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Keyboard for a songwriter

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*I tried posting this in the keyboard but it wouldn't work... ?)


I don't know anything about keyboards. I've been playing the normal piano for most of my songwriting. But now I'm going to by a keyboard to help with my songwriting. I'm looking for something so that I can record some things I write. For instance, playing a piano tune and then being able to record cello on top, then flute, etc... all from the keyboard. I.e.: no extra instruments. And something where I can still percussion in the background if need be. I am willing to spend $1000 on it.

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The concept of workstation keyboards is as old as the M1 Korg, (8 track on board sequencer)


In that price range, you can buy something suitable perhaps although the word used, may be the best approach.


If you have a local music store where they do have previously owned, that's a good place to start. Ask questions, and if it's a new piece of gear you want, these types of systems may be a little over that price range.


The other possibility, use a MIDI controller, which are very inexpensive these days, and load up a sound card in a PC or MAC, then use Cubase etc, and have a complete recording and editing rig in a box.


Lot's of possibilities out there.


Have fun,



Label on the reverb, inside 1973 Ampeg G-212: "Folded Line Reverberation Unit" Manufactured by beautiful girls in Milton WIS. under controlled atmosphere conditions.
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I found a Roland xp-80 in a pawn shop for 500 bucks. You could find something similar on ebay. It's a great tool for songwriters.


It's great for building backing tracks to do shows when you can't get a full band. :thu:

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You owe it to yourself to look at the Yamaha psr-2100, which you could get for a grand. Except they will in the next few months come out with the model 1500 and 3000. The 1500 will be about a grand, the 3000 about $1,500. The styles, to me, are invaluable for songwriting. I can try hundreds of styles easily to get the right vibe and record via 16-track sequencer. And the sounds are good. Keys are soft but it doesn't bother me. And they are very lightweight, easy to carry for gigs.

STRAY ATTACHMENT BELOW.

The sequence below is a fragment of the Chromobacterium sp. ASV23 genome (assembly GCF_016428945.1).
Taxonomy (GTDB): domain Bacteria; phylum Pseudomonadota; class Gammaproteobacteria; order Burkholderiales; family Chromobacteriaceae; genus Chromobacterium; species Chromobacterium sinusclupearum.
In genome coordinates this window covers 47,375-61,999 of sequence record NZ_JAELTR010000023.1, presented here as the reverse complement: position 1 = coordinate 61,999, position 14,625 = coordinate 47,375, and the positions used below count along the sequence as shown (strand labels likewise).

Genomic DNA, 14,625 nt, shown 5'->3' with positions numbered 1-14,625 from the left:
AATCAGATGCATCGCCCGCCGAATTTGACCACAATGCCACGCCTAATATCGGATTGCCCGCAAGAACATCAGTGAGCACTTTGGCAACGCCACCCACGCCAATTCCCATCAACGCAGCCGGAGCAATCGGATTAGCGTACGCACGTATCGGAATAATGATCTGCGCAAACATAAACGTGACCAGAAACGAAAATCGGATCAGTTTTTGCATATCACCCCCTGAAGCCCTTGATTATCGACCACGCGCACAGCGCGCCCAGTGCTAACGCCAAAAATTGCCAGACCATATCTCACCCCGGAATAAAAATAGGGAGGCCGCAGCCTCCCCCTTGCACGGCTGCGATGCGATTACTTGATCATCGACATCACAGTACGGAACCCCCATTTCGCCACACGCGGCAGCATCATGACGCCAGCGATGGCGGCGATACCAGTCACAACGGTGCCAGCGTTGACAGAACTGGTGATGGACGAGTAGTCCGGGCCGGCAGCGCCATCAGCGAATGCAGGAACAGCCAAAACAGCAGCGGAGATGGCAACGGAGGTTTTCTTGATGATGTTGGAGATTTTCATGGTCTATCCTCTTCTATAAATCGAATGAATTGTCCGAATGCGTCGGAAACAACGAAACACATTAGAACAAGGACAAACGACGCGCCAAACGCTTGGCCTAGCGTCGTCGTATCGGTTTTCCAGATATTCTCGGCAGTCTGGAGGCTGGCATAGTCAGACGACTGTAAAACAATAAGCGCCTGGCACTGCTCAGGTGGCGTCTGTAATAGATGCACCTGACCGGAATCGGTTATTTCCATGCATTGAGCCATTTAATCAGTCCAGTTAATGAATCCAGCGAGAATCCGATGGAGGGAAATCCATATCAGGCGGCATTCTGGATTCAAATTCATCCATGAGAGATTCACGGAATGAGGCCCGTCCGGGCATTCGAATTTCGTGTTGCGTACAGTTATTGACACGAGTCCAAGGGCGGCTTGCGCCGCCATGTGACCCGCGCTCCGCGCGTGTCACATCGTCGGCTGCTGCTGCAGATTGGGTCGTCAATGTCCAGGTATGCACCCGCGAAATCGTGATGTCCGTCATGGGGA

> > > [ Live! ] < < <

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Combine a good synth with a computer. Keyboards with onboard sequencers try to cram too much into one unit, and the user interface can be frustrating to use.


Buy some recording software for your PC (assuming you have one), and then get a good synth. A used one if you are on a tight budget.

Amateur Hack
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I'd really rather do this in software on a computer. Far eaier to edit, and maing changes is cheaper, adding instruments is cheaper.


You could still use a keyboard to enter data, but then even a cheap Casio will wor, so long as it has MIDI.


I have a Ghost setup in one of my guitars, I have drum pads, and I have an old DX-7 for inputing data to the computer.



"I believe that entertainment can aspire to be art, and can become art, but if you set out to make art you're an idiot."


Steve Martin


Show business: we're all here because we're not all there.



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